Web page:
How much research do you do before a speech? As much as the client wants to you do.

In November I am speaking at the global conference of World Vision. When they asked me if I could come and visit two of their projects in the Philippines I of course said yes. What an amazing learning experience around how World Vision cares for the most vulnerable children in the world.




I have done quite a few posts on this blog about the value of speakers interviewing others, but today’s post will be about speakers being interviewed.

This week I was interviewed on a business radio station in Singapore, got invited to be interviewed on two podcasts (one in Sweden and one in UAE) and had a meeting with an owner of a PR agency in Singapore who wanted to know more about speaking.

It is usually difficult to find direct ROI on doing an interview on radio, TV or any other media. By that I mean that it is not very common to get an email that says: “I just heard you on the radio and I would like to book you for a speech”. Yet there is a value to do interviews.

For me the two main reasons are:

a) To get your name out and help build your brand.

b) To get to think about your topic in a new way by having someone ask you about your topic.

Personally I do not very actively seek out media interviews unless I am launching a new book, but I do say yes to doing interviews if a media outlet contacts me. At last most of the time.

As a professional speaker doing media interviews should definitely be part of your “tool box”.

ps. The interview at the radio station was mainly done with me in the role of the President of APSS (Asia Professional Speakers Singapore) where I am the current president and we talked about the Asia Professional Speakers Convention ( Check out the convention is you are able to make it to Singapore 10-11 May.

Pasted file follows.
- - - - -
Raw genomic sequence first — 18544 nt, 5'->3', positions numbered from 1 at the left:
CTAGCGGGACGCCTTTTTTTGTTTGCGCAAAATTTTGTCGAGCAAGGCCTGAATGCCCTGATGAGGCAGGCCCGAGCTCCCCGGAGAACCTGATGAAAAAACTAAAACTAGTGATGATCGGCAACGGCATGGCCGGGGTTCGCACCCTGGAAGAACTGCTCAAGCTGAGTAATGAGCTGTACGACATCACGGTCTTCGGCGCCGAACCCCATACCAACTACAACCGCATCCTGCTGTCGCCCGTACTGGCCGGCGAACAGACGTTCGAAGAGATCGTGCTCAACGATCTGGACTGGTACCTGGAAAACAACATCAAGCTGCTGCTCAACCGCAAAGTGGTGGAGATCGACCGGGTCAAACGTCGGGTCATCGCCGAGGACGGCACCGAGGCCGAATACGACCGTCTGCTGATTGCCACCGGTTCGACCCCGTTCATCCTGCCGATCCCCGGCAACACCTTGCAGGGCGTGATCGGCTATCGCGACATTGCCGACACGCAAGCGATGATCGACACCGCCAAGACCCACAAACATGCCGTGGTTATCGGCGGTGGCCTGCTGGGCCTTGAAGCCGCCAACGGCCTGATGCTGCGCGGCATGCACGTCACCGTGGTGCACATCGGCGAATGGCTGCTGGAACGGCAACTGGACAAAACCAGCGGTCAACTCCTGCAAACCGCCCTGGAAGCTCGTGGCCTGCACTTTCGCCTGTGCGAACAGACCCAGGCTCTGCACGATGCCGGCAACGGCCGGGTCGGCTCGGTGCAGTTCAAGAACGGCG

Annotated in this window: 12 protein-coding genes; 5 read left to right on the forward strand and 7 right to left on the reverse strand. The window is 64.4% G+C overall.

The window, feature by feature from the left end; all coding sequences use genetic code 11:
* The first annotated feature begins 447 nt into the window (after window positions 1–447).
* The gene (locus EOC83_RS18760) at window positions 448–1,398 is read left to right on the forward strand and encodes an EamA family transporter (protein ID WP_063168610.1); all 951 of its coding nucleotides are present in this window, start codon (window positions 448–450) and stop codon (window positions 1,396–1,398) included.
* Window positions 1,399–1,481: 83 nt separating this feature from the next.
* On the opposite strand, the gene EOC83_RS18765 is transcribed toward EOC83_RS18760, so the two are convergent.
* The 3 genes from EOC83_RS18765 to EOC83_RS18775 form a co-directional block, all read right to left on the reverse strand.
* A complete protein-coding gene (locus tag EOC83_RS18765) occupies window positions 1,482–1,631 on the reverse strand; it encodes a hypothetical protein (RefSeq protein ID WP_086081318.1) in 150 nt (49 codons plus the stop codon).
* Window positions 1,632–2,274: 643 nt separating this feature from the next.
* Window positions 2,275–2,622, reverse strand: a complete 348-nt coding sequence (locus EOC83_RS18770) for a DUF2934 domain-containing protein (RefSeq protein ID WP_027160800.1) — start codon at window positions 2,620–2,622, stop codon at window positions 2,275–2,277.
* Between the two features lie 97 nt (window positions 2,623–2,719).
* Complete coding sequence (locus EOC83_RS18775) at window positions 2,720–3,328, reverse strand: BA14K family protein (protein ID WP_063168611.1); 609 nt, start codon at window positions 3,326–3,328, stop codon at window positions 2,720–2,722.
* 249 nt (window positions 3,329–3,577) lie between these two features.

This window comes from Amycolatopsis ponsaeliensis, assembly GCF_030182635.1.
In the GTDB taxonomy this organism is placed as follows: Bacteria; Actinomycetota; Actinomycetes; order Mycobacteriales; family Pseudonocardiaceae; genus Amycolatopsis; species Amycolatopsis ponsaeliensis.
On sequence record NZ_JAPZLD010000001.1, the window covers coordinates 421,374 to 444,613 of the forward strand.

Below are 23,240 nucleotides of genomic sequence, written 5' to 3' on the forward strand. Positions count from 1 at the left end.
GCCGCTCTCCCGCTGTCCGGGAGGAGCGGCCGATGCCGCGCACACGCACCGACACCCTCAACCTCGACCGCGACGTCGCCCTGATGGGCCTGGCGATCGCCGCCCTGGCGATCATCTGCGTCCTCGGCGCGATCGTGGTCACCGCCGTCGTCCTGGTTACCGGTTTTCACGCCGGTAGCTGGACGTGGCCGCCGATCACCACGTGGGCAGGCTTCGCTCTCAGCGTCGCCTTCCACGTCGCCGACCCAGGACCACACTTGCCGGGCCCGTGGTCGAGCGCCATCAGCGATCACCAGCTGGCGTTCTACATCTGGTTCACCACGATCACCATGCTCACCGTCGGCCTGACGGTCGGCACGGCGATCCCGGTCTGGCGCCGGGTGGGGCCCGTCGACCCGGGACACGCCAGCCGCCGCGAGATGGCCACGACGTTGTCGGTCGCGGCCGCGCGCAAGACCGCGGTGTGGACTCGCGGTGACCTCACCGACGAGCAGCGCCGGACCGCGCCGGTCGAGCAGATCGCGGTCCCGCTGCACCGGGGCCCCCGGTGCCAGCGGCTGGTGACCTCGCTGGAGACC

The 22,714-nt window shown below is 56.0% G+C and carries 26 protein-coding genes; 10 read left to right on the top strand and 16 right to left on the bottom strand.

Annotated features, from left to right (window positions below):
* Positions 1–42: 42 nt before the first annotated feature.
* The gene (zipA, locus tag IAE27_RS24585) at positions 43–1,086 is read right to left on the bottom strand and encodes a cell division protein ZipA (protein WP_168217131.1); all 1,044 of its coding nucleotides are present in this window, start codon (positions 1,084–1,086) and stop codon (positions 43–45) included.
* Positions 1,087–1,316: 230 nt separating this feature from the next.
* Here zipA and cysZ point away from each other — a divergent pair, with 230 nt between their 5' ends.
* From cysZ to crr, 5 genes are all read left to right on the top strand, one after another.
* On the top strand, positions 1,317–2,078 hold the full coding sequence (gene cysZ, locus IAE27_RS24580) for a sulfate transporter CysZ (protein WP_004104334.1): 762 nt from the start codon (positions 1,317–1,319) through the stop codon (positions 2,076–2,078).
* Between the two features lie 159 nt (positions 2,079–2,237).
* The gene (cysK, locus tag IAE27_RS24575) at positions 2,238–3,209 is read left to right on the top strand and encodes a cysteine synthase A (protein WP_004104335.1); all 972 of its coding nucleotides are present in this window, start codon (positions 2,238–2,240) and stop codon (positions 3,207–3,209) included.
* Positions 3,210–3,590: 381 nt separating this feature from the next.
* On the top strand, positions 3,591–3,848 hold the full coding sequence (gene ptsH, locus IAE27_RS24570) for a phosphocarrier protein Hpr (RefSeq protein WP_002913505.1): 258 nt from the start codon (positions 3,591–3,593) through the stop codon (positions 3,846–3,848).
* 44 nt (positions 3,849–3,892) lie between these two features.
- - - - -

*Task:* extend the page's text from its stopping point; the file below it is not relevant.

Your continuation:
There is no one-way to be funny on stage, but one of my favourite comedy styles for both comedians and speakers is the “show-no-emotion-style”. A style we can all learn from as professional speakers.

A few days ago I had the privilege to be the only external keynote speaker when the company Monitor ERP had their big customer event in Penang, Malaysia. It was an amazing event and during the following gala dinner they had invited Harith Iskander, AKA “the Godfather of Malaysian Stand-up Comedy”.

Harith has been doing stand-up comedy for decades. After his show I had a chance to catch up with him. I asked him about his style of comedy where he tells the joke with a straight face – ie without laughing.

He told me: “That is the best way to do it.”

And I am inclined to agree. If not the best, at least one of the best.

By telling a joke and not laughing at it yourself you are creating this feeling in the audience that you “do not even know you are funny” and then when you ARE funny that becomes even funnier…

The opposite – to laugh hysterically to your own jokes – risk creating a feeling with the audience that you think you are funny, or that you are trying to force them to laugh…

Of course there are all kinds of comedian delivery so there is not “right or wrong” here. But I do want to encourage you at least study the style of comedians like Harith.

Personally I use this technique in combination with tell-a-joke-and-smile to get a good mix.

to SMILE while telling jokes is not the same as laughing at your own jokes. The smile gives the feeling that you are enjoying yourself on stage, that you are enjoying telling the jokes to the audience. A laugh is signalling that you think you yourself is funny. Big difference.

Perhaps the biggest lesson for me talking to Harith was to reflect over the kind of comedic delivery that I want to have as a speaker. So I pass that insight on to you today: What kind of comedic delivery do you want to have as a speaker? And is that the style you have todday?

(You can check out his videos on YouTube, here is one.)